Wine is a complicated drink, we know this and that is why at Call Me Thirsty we have the Wine 101 Series! Our aim is rid the confusion that comes with wine so that we can enjoy this wonderful drink without being totally confused by it. In this Wine 101 post I hope to demystify a few things about wine bottles. To do this I’ve created a little graphic for you all to enjoy, that includes six of the major bottles shapes that wine comes packaged in. Intertwined in the graphic you’ll find some fun facts about the bottles.
Click on the graphic and take a closer look at it!
German wine bottles tend to be narrow and tall. You’ll also find that Rhine, Mosel, and Alsace wines are packaged in these narrow and tall bottles that have little or no punt (see below for a description of what a punt is). If you’re picking up a Riesling, chances are that it is packed in this bottle type. This type of bottle is also known as having a Hock shape.
Champagne bottles must have thick walls to withstand the pressure of the carbon dioxide bubbles inside of it. These bottles are typically described as having sloping shoulders. Champagne bottles typically have a very pronounced punt.
Red and White Burgundy bottles tend to have a tall shape with sloping shoulders. You’ll find Pinot Noir and Chardonay packaged in this bottle type. This bottle has a small punt and thicks walls to help contain the pressure of these wines.
Sherry, Port and Bordeaux bottles feature straight sides and high shoulders. Red wines like Cabernet Sauvignon, Merlot and Malbec feature this bottle shape, as do white wines like Sauvignon Blanc and Semillon. These bottles have a very pronounced punt. The Bordeaux type bottles has also been called a Claret and Souterne.
Chianti bottles are reserved for the red Italian wine produced in Tuscany. These bottles feature a squat bottle that is usually enclosed in a straw basket.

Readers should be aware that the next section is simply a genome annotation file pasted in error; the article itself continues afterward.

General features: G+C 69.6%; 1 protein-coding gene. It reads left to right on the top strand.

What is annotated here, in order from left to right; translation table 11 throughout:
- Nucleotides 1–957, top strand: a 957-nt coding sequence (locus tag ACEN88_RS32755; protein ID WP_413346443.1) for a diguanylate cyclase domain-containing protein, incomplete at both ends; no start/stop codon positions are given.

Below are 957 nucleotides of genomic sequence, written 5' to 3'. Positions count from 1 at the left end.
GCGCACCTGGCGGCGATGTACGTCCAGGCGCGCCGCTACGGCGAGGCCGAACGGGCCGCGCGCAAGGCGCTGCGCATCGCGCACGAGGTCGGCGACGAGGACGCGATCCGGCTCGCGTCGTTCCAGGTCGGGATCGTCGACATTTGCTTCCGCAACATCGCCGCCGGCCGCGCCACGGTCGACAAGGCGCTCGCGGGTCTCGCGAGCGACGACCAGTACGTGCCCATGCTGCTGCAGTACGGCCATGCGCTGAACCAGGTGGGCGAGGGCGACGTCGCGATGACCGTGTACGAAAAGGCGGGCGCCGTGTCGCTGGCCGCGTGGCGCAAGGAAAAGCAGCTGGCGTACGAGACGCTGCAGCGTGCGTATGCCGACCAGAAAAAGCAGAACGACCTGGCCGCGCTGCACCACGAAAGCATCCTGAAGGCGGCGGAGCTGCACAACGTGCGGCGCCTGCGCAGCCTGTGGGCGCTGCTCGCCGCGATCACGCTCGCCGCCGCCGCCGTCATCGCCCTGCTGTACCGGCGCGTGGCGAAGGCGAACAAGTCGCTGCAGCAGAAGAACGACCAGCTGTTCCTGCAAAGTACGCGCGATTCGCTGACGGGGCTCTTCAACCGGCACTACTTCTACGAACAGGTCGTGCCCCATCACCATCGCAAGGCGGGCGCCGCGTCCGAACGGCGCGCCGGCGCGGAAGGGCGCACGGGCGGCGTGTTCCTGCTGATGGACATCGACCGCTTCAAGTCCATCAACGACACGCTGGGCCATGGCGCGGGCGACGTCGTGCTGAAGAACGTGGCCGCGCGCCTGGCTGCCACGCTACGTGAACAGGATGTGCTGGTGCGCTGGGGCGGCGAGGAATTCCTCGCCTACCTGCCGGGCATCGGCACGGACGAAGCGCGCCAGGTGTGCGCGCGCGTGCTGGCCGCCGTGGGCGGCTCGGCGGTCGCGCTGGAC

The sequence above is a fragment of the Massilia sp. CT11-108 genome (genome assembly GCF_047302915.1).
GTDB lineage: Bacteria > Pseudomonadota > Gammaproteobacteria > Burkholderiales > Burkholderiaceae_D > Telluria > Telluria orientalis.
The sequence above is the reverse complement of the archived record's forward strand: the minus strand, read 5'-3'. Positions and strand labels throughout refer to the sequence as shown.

The graphic above shows some of the most popular wine bottle sizes. A standard bottle of wine contains 750 mL (or 0.75 cL).
On The Ladder:
Quarter ( aka Piccolo) = 0.188 Liter (smallest)
Half = 0.375 Liter
Full = 0.75 Liter
Magnum = 1.5 Liter
On The Floor:
Jeroboam = 3 Liter
Methuselah = 6 Liter
Salmanazar = 9 Liter
Balthazar = 12 Liter (largest)
There even more bottle sizes but the above are the most common and the most important for you to know.
Wine Bottle Colors
Dark Green: These bottle are said to be able to protect the wine from sunlight. You’ll usually find red wine packed in dark green bottles.
Light Green: Dry white wines are often kept in light green bottles.
Brown: Wine produced in Mosel (regions in France, Luxembourg, and Germany) and Alsace (Alsace region in France) often come packaged in brown bottles.
Clear: These bottles have generally been reserved for sweet whites but have also come to be used for whites in general.
Sometimes wineries use non-traditional colors to individualize their wine. An often used non-traditional color is blue.
What’s a Punt?
A punt is the little dimple or “kick-up” that you’ll find at the bottom of the wine bottle. Historically, the punt originated from the free blowing technique used to make the wine bottles. The punt also aids in preventing the bottle from tipping over when it is standing up and consolidates the collection of sediment at the bottom of the bottle.
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